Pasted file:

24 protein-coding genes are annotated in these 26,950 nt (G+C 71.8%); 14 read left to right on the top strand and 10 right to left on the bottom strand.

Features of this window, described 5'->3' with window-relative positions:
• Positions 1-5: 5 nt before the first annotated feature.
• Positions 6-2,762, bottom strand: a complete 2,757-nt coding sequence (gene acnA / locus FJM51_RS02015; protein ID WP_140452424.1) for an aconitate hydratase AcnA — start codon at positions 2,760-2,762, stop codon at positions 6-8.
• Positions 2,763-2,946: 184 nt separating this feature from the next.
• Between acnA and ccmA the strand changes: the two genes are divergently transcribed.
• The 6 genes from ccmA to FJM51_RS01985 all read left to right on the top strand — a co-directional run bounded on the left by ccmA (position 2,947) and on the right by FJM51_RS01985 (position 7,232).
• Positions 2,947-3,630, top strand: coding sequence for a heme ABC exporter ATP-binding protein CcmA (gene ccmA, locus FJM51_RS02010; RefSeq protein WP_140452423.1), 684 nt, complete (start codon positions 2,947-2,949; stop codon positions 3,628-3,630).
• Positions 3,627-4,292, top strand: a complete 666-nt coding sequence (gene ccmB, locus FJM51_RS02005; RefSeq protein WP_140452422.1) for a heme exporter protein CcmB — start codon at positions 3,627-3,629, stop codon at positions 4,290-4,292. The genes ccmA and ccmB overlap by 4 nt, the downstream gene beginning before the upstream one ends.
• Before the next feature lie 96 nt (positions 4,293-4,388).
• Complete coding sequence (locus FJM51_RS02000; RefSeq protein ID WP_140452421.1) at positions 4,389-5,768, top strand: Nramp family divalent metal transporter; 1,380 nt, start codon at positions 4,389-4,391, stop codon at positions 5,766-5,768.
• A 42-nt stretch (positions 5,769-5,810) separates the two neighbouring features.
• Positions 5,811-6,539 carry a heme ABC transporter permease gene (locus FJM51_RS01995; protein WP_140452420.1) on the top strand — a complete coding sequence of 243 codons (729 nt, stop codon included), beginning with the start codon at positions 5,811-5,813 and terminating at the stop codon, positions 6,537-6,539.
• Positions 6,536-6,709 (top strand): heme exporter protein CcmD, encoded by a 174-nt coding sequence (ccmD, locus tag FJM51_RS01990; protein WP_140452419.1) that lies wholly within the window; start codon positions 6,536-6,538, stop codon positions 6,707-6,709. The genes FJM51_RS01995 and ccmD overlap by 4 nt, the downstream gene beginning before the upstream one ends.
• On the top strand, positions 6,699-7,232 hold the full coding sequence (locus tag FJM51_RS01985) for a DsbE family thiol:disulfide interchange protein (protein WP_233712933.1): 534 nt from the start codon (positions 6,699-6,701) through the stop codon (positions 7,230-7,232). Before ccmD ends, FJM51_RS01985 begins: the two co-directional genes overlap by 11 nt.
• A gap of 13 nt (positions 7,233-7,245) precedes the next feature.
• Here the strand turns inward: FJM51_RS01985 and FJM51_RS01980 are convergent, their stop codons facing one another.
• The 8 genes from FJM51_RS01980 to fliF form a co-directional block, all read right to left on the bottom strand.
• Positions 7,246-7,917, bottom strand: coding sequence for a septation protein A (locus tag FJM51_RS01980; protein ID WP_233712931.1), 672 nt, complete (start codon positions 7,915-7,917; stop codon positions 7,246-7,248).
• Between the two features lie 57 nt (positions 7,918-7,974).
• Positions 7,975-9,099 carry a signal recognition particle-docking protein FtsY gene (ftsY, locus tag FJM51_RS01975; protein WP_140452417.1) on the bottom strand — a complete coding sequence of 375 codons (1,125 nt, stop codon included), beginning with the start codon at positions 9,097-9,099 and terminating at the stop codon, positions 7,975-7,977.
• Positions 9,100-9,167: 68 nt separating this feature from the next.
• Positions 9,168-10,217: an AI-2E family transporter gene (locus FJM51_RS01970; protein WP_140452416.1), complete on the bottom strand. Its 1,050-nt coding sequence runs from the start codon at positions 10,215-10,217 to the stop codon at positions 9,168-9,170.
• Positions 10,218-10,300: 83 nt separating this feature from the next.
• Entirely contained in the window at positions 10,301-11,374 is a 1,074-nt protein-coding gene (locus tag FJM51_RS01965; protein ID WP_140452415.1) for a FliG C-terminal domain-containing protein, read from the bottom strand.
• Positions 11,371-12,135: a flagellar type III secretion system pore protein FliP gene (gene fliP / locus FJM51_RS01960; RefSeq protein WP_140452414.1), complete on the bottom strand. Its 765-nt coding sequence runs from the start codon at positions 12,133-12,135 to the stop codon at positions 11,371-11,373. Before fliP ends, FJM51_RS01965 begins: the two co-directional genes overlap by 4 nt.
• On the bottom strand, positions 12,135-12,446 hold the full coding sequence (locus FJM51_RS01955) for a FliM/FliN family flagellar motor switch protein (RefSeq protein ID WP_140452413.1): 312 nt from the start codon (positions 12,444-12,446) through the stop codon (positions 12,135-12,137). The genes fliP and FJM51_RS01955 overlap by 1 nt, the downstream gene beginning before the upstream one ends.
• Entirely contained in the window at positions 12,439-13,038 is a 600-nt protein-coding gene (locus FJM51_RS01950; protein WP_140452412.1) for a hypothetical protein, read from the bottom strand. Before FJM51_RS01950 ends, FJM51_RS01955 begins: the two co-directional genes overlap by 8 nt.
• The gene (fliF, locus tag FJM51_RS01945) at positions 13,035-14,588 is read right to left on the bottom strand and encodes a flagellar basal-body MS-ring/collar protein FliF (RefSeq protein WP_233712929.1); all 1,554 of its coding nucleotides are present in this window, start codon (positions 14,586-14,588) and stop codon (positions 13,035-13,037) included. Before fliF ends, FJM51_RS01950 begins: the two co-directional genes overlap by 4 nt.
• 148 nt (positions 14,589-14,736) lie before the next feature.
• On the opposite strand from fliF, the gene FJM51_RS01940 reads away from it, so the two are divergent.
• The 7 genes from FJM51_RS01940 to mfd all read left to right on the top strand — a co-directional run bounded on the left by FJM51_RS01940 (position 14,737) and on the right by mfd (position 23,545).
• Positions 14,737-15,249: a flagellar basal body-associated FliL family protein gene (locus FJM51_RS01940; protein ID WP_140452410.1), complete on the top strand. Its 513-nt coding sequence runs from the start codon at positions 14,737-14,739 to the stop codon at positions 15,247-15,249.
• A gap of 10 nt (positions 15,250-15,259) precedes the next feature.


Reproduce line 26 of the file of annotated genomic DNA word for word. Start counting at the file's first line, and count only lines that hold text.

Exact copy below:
• Positions 11,371-12,135: a flagellar type III secretion system pore protein FliP gene (gene fliP / locus FJM51_RS01960; RefSeq protein WP_140452414.1), complete on the bottom strand. Its 765-nt coding sequence runs from the start codon at positions 12,133-12,135 to the stop codon at positions 11,371-11,373. Before fliP ends, FJM51_RS01965 begins: the two co-directional genes overlap by 4 nt.